Super age policies: What the different political parties say about whether to raise the Super age, and if so, when

Super age policies: What the different political parties say about whether to raise the Super age, and if so, when

By Alex Tarrant

Another warning that the cost of Superannuation will become unsustainable over coming decades without corresponding tax hikes or cuts to Super payments has some political parties again calling for changes to be made to the scheme.

Here are the various political parties' stances on the Super age:

See Amanda Morrall's article, Financial Services Council warns of NZ Super unsustainability; growing savings gap between NZ and Australian and looming demographic challenges.

National

While National accepts there are future implications from an ageing population, Treasury projections show Superannuation is affordable out to 2020, and the issue can be dealt with then, Prime Minister John Key has said.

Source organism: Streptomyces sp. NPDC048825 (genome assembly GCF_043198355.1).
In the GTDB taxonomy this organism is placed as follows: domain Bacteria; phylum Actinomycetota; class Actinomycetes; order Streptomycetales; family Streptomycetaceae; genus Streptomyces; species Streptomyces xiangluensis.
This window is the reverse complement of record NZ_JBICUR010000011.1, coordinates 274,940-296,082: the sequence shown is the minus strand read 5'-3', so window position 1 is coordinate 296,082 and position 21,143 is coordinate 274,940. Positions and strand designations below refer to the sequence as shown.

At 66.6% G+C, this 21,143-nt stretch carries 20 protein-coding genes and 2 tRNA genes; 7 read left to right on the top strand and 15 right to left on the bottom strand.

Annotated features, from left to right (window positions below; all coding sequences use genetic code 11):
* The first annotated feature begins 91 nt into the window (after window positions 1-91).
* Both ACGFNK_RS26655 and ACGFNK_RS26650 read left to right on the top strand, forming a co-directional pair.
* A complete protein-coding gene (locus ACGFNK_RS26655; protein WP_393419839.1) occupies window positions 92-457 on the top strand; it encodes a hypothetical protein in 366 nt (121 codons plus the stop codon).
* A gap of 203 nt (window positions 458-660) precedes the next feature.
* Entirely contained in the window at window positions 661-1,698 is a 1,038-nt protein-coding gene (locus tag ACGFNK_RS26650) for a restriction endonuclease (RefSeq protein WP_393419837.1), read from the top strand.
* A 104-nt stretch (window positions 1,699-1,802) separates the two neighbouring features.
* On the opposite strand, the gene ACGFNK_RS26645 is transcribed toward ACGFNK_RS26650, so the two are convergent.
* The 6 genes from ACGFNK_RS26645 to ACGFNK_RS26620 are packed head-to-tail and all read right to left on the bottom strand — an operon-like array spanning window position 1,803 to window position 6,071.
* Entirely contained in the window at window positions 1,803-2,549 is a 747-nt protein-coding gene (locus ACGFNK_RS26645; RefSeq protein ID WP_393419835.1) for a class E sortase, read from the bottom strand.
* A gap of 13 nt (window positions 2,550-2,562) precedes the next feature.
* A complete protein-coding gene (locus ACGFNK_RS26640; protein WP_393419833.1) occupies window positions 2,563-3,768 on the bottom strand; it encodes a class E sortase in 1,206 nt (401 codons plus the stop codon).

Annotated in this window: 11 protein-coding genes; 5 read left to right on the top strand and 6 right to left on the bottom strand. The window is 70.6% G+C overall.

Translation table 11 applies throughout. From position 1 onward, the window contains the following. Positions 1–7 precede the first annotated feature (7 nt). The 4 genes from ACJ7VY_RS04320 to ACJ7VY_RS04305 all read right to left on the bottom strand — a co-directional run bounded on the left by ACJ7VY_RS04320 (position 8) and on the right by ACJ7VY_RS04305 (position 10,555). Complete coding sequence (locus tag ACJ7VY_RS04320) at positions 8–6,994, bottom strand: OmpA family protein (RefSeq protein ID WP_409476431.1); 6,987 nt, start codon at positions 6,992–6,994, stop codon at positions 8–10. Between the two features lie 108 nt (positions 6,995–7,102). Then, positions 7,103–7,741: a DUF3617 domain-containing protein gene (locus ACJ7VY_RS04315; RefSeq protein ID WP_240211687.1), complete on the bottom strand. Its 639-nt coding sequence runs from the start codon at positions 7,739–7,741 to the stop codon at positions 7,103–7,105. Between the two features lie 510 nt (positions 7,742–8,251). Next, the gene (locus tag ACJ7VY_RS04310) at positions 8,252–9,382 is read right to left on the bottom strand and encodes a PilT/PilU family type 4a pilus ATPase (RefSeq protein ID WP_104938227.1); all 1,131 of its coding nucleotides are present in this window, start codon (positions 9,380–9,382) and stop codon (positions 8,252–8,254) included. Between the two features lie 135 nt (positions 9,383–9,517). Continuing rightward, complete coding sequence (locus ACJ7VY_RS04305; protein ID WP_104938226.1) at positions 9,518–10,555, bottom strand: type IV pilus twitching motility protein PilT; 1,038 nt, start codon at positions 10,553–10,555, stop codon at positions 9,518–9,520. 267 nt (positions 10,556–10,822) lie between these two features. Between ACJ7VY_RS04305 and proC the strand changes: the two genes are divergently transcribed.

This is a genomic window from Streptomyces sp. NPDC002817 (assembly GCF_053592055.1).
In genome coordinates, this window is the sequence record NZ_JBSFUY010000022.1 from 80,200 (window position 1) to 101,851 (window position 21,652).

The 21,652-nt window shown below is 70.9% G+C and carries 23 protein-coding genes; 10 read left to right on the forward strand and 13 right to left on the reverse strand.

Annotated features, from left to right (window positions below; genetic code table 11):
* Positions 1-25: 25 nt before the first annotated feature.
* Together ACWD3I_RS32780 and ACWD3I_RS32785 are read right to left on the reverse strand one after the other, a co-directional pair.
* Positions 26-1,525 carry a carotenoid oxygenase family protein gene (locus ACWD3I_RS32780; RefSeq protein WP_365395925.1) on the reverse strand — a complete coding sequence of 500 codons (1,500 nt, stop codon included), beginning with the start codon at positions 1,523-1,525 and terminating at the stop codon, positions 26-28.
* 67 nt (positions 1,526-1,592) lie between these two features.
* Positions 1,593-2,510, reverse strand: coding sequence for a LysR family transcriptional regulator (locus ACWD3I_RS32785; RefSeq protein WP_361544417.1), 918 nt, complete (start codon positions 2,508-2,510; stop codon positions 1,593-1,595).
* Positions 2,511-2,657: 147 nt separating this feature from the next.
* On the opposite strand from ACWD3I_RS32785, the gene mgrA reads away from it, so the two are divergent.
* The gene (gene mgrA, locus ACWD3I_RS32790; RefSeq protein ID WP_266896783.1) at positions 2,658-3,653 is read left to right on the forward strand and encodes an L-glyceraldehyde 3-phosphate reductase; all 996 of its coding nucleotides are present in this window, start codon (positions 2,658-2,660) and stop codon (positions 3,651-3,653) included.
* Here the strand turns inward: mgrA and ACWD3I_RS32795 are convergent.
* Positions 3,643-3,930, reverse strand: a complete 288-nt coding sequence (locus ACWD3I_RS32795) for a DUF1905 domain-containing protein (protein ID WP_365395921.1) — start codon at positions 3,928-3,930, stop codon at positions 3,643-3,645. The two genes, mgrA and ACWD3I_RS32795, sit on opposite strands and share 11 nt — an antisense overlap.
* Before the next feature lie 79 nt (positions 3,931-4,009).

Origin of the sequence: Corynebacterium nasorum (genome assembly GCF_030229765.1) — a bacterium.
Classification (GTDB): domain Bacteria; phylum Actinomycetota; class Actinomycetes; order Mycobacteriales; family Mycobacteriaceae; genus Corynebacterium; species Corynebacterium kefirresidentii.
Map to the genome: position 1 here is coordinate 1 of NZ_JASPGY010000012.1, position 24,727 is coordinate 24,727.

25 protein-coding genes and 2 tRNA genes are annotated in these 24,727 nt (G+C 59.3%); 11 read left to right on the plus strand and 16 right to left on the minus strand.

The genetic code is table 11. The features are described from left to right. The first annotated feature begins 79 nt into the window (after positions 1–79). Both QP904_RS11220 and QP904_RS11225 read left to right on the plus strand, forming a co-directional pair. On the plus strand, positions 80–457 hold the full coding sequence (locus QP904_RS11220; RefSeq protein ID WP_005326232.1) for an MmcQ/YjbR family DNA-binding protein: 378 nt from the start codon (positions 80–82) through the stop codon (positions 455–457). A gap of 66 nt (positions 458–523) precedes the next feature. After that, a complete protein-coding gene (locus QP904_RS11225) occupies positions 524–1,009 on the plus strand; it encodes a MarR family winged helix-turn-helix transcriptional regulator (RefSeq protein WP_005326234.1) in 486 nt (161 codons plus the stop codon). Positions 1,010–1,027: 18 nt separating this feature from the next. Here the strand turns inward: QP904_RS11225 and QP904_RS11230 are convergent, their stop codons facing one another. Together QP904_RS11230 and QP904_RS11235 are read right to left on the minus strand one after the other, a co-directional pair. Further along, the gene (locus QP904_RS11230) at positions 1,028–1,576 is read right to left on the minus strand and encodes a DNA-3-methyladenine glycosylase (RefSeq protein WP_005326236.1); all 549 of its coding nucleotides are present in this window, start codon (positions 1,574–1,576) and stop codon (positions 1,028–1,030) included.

Stronger economic growth and a strong government balance sheet would help deal with the rising costs, Key said last month.

On Monday, Key stood staunch on his pledge not to raise the Super age, telling Radio New Zealand that today's report regarded costs in decades' time, and no one was pushing for the Super age to be raised now.

"It's talking about what the consequences are in 2080 and today happens to be 2012. Even the Retirement Commissioner basically says you don't have to do much until 2020," Radio NZ reported Key saying.